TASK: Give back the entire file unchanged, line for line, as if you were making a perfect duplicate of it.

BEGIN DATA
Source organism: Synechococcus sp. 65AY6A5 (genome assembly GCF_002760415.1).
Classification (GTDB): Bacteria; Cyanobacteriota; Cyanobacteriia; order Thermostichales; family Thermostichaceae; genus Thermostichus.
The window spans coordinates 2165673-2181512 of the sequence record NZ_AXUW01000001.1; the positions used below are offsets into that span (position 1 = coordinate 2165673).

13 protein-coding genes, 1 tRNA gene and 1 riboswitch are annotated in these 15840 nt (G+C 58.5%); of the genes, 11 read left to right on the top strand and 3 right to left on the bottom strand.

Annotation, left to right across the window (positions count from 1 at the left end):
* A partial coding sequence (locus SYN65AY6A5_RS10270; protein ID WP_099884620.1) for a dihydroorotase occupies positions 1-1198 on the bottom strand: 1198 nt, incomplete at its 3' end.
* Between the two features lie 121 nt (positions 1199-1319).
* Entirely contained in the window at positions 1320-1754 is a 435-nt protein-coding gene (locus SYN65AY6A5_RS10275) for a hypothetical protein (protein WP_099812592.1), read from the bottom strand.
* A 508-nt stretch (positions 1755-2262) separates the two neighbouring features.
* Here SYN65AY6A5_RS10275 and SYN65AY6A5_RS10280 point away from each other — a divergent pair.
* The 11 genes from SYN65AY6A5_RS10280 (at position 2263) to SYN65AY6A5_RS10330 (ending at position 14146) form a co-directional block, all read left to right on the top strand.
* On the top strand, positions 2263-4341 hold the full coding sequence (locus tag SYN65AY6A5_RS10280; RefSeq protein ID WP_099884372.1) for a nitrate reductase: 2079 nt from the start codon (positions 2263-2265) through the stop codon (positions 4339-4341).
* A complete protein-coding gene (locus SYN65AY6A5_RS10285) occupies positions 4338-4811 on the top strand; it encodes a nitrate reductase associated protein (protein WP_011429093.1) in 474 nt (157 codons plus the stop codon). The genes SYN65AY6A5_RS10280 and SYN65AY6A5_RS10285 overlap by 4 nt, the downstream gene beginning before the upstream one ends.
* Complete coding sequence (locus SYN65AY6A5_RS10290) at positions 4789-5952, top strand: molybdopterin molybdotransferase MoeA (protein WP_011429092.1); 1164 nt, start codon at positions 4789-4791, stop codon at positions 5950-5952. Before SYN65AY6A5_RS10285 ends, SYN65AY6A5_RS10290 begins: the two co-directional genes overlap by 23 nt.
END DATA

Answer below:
Source organism: Synechococcus sp. 65AY6A5 (genome assembly GCF_002760415.1).
Classification (GTDB): Bacteria; Cyanobacteriota; Cyanobacteriia; order Thermostichales; family Thermostichaceae; genus Thermostichus.
The window spans coordinates 2165673-2181512 of the sequence record NZ_AXUW01000001.1; the positions used below are offsets into that span (position 1 = coordinate 2165673).

13 protein-coding genes, 1 tRNA gene and 1 riboswitch are annotated in these 15840 nt (G+C 58.5%); of the genes, 11 read left to right on the top strand and 3 right to left on the bottom strand.

Annotation, left to right across the window (positions count from 1 at the left end):
* A partial coding sequence (locus SYN65AY6A5_RS10270; protein ID WP_099884620.1) for a dihydroorotase occupies positions 1-1198 on the bottom strand: 1198 nt, incomplete at its 3' end.
* Between the two features lie 121 nt (positions 1199-1319).
* Entirely contained in the window at positions 1320-1754 is a 435-nt protein-coding gene (locus SYN65AY6A5_RS10275) for a hypothetical protein (protein WP_099812592.1), read from the bottom strand.
* A 508-nt stretch (positions 1755-2262) separates the two neighbouring features.
* Here SYN65AY6A5_RS10275 and SYN65AY6A5_RS10280 point away from each other — a divergent pair.
* The 11 genes from SYN65AY6A5_RS10280 (at position 2263) to SYN65AY6A5_RS10330 (ending at position 14146) form a co-directional block, all read left to right on the top strand.
* On the top strand, positions 2263-4341 hold the full coding sequence (locus tag SYN65AY6A5_RS10280; RefSeq protein ID WP_099884372.1) for a nitrate reductase: 2079 nt from the start codon (positions 2263-2265) through the stop codon (positions 4339-4341).
* A complete protein-coding gene (locus SYN65AY6A5_RS10285) occupies positions 4338-4811 on the top strand; it encodes a nitrate reductase associated protein (protein WP_011429093.1) in 474 nt (157 codons plus the stop codon). The genes SYN65AY6A5_RS10280 and SYN65AY6A5_RS10285 overlap by 4 nt, the downstream gene beginning before the upstream one ends.
* Complete coding sequence (locus SYN65AY6A5_RS10290) at positions 4789-5952, top strand: molybdopterin molybdotransferase MoeA (protein WP_011429092.1); 1164 nt, start codon at positions 4789-4791, stop codon at positions 5950-5952. Before SYN65AY6A5_RS10285 ends, SYN65AY6A5_RS10290 begins: the two co-directional genes overlap by 23 nt.